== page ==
Last week I decided to check my mobile phone bill. For two months I’d noticed the same mistake. I was being billed for a service I had not used. It seemed such a simple thing to do. I would ring on the assist number provided and discuss this mistake, rectify it, exchange pleasantries with the person who dealt with my problem and hang up.
I hear you laughing. You think I’m Rip Van Winkle and have just arrived down from the mountain. I can understand why you have made this mistake – anyone in this day and age who rings a corporate identity with a query and expects to speak to an actual real live human being must have been in a deep coma for most of the twenty-first century. I admit to the occasional nod-off but, like most people, I have adjusted to our brave new world of automated voice machines. However, I still naively believe that by the time I go through the numbers – press I 2 3 4 and 5 – a human being will speak to me.
While I wait for this human voice to materialise I listen to endless repetitions of Home on the Range, orchestral overtures, violins concertos, drum rolls and guitar riffs. I remain patient when the automated voice thanks me every thirty seconds for my custom, assures me that I’m now fifty-fifth in line and a service operator will be with me as soon as possible. When necessary, I speak precisely so that my voice will be recognised and instructions conveyed to me by a machine.
When I checked my phone bill I hit the requisite numbers. By the end of a long drawn-out numerical exchange, I was informed by an automated voice that my bill was the amount I was querying. As this was not my question I rang again and again. The result was the same each time. I believed I was beyond the stage of temper-tantrums but I cracked on this occasion and bounced my mobile phone off the wall. Thankfully, the phone is still working but it’s an ironic fact that phone rage has become a potent force in this age of instant communication.
I started on-line banking because my bank manager assured me it was the closest thing to Paradise on this earth. And so I have an online account that I can check twenty-four hours a day. But when I log in it tells me I have entered the wrong security code. I know that’s untrue. By this stage the digits are practically engraved on my fingertips. Then, before I can re-enter the code, the system times-out and I have to go back to the beginning. A telephone number in red assures me that help is at hand. I ring it and am greeted by that toneless, pitiless, anonymous, ubiquitous voice. It talks me through 1 2 3 4 and 5 then back to 1… 2 …an endless cycle of numbers all designed to keep the human voice beyond my reach. If this is Paradise then I’m opting for horns and a long-handled pitchfork.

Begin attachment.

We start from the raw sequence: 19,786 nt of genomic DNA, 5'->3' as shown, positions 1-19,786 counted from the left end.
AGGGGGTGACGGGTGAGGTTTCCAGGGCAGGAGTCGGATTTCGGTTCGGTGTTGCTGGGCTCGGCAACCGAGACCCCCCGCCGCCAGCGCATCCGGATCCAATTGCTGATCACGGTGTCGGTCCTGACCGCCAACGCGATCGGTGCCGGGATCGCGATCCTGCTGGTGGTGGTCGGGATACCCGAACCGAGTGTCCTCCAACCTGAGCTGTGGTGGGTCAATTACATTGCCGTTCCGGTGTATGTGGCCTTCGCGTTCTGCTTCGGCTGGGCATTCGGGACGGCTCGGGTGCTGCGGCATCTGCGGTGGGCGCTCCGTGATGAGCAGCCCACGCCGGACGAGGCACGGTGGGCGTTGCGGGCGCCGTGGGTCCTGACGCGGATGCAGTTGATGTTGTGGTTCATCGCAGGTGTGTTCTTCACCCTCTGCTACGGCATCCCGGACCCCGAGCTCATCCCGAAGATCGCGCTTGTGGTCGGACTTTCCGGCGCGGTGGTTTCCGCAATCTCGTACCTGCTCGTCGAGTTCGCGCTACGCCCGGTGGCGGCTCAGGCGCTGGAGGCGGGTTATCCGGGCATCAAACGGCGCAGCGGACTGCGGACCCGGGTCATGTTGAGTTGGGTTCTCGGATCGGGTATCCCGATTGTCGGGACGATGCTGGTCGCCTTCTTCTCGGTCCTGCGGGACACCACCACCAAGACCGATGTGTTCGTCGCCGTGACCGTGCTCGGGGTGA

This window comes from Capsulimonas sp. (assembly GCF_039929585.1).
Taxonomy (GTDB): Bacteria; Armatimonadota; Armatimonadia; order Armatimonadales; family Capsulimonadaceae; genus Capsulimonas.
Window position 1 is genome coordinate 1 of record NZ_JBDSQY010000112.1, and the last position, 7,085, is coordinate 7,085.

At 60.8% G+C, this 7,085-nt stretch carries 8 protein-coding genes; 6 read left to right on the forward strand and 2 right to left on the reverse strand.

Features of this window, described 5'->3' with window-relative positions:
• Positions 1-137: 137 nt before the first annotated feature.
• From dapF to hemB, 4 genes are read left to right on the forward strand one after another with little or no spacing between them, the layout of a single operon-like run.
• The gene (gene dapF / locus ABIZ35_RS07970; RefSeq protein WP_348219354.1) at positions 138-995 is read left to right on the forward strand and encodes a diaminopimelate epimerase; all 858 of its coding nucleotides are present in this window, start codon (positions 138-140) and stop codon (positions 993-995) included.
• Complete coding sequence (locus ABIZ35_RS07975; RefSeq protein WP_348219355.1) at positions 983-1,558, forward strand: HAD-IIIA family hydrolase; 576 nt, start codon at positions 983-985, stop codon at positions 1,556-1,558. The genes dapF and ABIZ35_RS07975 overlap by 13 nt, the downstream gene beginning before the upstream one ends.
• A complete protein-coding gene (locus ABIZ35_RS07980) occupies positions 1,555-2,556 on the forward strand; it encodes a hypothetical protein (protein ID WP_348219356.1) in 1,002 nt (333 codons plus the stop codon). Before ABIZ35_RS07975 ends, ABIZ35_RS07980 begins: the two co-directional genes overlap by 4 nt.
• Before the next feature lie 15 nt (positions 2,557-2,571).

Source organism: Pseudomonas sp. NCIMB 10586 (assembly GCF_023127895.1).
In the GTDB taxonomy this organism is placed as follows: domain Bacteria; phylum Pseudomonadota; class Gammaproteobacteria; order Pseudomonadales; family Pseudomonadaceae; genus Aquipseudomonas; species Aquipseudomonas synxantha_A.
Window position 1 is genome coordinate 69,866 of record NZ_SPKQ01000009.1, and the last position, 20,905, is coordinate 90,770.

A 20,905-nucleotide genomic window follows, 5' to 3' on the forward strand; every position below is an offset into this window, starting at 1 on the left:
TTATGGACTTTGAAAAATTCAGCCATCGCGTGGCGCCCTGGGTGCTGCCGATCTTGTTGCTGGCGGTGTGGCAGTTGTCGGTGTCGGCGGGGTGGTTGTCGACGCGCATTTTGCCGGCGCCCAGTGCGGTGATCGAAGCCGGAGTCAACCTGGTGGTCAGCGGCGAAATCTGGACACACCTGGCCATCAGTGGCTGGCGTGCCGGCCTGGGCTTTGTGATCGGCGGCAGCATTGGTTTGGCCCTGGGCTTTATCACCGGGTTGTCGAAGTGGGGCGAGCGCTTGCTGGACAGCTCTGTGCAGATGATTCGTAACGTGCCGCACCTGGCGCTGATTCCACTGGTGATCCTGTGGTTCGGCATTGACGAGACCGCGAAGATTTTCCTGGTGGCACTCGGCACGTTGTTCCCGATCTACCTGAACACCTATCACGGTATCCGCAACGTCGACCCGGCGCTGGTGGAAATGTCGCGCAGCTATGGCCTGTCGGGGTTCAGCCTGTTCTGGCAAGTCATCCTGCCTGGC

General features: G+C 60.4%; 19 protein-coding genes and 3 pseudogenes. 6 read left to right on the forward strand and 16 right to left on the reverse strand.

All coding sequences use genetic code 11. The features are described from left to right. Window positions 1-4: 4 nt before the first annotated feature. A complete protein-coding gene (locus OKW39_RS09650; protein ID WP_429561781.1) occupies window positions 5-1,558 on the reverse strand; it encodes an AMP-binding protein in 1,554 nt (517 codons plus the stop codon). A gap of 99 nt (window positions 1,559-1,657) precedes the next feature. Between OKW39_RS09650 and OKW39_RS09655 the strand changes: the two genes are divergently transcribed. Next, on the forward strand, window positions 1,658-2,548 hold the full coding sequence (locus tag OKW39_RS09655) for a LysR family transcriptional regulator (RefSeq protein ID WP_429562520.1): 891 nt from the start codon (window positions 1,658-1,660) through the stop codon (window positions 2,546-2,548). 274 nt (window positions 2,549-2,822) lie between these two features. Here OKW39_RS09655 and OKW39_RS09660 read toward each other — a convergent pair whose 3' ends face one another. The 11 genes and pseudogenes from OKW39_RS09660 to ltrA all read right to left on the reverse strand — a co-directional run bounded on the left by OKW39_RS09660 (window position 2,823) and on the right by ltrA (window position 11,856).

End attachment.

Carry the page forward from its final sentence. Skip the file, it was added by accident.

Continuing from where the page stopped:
Nowadays, the human voice hides behind an implacable wall of numbers. It’s like playing the lotto – but with no chance of winning. Can you even remember it, that human voice - the lilt, the drawl, the crisp or polished intonations, the accent that conjured a personality waiting at the other end of the line to assist you?
The last time my computer crashed I rang the assist number. After only a few numerical exchanges I heard a human voice and actually had to ask “Are you real?” for reassurance. He insisted he was and proved to be courteous, tolerant, polite and infinitely patient. I followed his instructions but nothing worked. He remained calm. I suspect he was either chewing Valium or was a practitioner of Transcendental Meditation. In the end, and in desperation, I bribed him to come to me. I offered him almost all my worldly possessions if he would sit by my side in front of my computer and show me what to do. I thought I heard a genuine note of regret in his voice when he said, ”Madame, I would love to assist you. But I’m afraid it is not possible for us to meet. You are in Dublin and I, Madame, am in Mumbai.”